I have been visiting forums about Visual Studio extensibility since year 2002 or so, and it is almost a law that if you are a newbie starting in this world of add-ins, you will have to ask the same questions that others before you because you don’t know the basics or you find an unexpected behavior. So, I have written many HOWTO, INFO, BUG and PRB articles on my web site but here are the most popular.
If you only have time to read one of the articles, this is the most popular one:
HOWTO: Adding buttons, commandbars and toolbars to Visual Studio .NET from an add-in
Chances are that if you are writting an add-in, you will need a command and a button and likely a set of them so you will want a toolbar. Alas, commands, buttons and commandbars are the most difficult part of writing add-ins, so ensure that you understand how they work. The question is so complex that there are several related articles at the end of that one, so I won’t repeat them here.
If you are working with C#, then ensure that you read this one:
PRB: Visual Studio .NET events being disconnected from add-in.
Because again, chances are that you will want to capture events, and if you don’t do it correctly, you will capture them for a while but at some point you won’t capture them. VB.NET developers are more fortunate and thanks to the WithEvents keyword they don’t incurre in the pitfall described in the article.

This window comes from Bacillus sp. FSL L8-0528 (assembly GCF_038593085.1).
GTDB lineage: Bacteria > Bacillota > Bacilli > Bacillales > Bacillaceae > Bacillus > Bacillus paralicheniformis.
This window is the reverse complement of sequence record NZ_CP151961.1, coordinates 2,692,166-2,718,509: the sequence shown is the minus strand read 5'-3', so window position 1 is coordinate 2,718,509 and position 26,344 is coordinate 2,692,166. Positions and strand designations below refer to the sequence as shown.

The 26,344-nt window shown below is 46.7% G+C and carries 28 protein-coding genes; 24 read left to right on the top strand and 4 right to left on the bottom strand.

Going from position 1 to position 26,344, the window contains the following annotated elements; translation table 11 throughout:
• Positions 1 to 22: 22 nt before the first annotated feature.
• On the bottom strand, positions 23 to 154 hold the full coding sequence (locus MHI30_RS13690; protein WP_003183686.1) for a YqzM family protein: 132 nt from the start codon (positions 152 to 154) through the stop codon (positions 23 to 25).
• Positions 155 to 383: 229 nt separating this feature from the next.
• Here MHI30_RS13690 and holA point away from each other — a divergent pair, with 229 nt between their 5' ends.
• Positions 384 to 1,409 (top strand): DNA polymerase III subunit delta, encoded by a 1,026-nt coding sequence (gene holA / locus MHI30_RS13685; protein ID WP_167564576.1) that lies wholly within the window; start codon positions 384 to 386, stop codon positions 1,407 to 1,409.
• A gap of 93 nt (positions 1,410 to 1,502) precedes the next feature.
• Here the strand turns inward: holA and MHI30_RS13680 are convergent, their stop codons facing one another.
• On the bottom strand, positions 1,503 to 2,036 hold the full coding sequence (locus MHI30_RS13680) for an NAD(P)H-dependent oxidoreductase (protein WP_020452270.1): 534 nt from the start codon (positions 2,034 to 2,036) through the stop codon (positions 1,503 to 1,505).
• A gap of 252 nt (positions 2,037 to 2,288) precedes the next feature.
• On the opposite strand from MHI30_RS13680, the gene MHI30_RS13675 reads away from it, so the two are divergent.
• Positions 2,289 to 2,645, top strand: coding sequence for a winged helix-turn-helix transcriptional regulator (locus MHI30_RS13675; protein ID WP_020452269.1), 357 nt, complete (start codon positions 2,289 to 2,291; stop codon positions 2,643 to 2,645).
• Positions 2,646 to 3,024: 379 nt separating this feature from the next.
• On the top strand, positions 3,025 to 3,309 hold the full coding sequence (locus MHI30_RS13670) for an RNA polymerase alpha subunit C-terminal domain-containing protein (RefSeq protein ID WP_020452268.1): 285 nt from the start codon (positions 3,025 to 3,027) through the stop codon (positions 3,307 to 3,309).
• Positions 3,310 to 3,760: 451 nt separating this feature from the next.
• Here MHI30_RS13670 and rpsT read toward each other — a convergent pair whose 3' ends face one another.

Before I said that creating commands, buttons, and toolbars is the most difficult task and now I realize that I lied. Or at least, partially. The most difficult task is to put a custom picture in a button, and once you think that you have got it, you are only half way, because, of course, you want it transparent and sometimes you get it green, or magenta, or gray. Somehow, Microsoft have managed to do this incredibly painful since VB5 back in 1997 and it is yet painful in 2005 with VS 2005 and I wish it was so easy as to pass a .NET managed icon (icon, which support transparency, not bitmap) but I have no hope for VS “Orcas” in 2007 ten years later so get familiar with the lime green and magenta colors, a resource editor, a satellite dll and here we go:
HOWTO: Creating custom pictures for Visual Studio .NET add-ins commands, buttons and toolwindows
If you want to work with Windows Forms controls from an add-in, you need to meet a new (foreign) guy in town, the PropertyDescriptor type:
HOWTO: Manipulating controls of Windows forms from Visual Studio .NET add-ins.
If you are just creating macros (not even add-ins) to navigate your code (projects or code elements), again a tricky proposition, here are the ones that you need:
HOWTO: Navigate the files of a solution from a Visual Studio .NET macro or add-in.
HOWTO: Navigate the code elements of a file from a Visual Studio .NET macro or add-in
Sometimes you want to work with the references of a project but, alas, they don’t appear in the EnvDTE namespace. Did Microsoft omit them? No, but they are a little hidden:
HOWTO: Getting information specific to VB.NET and C# projects from an add-in or macro.
And finally this one also appears from time to time: how do I create a tabbed window (like a document window) from an add-in? Well, a toolwindow will do the trick:
HOWTO: Understanding toolwindow states in Visual Studio
And of course, you have lots more here: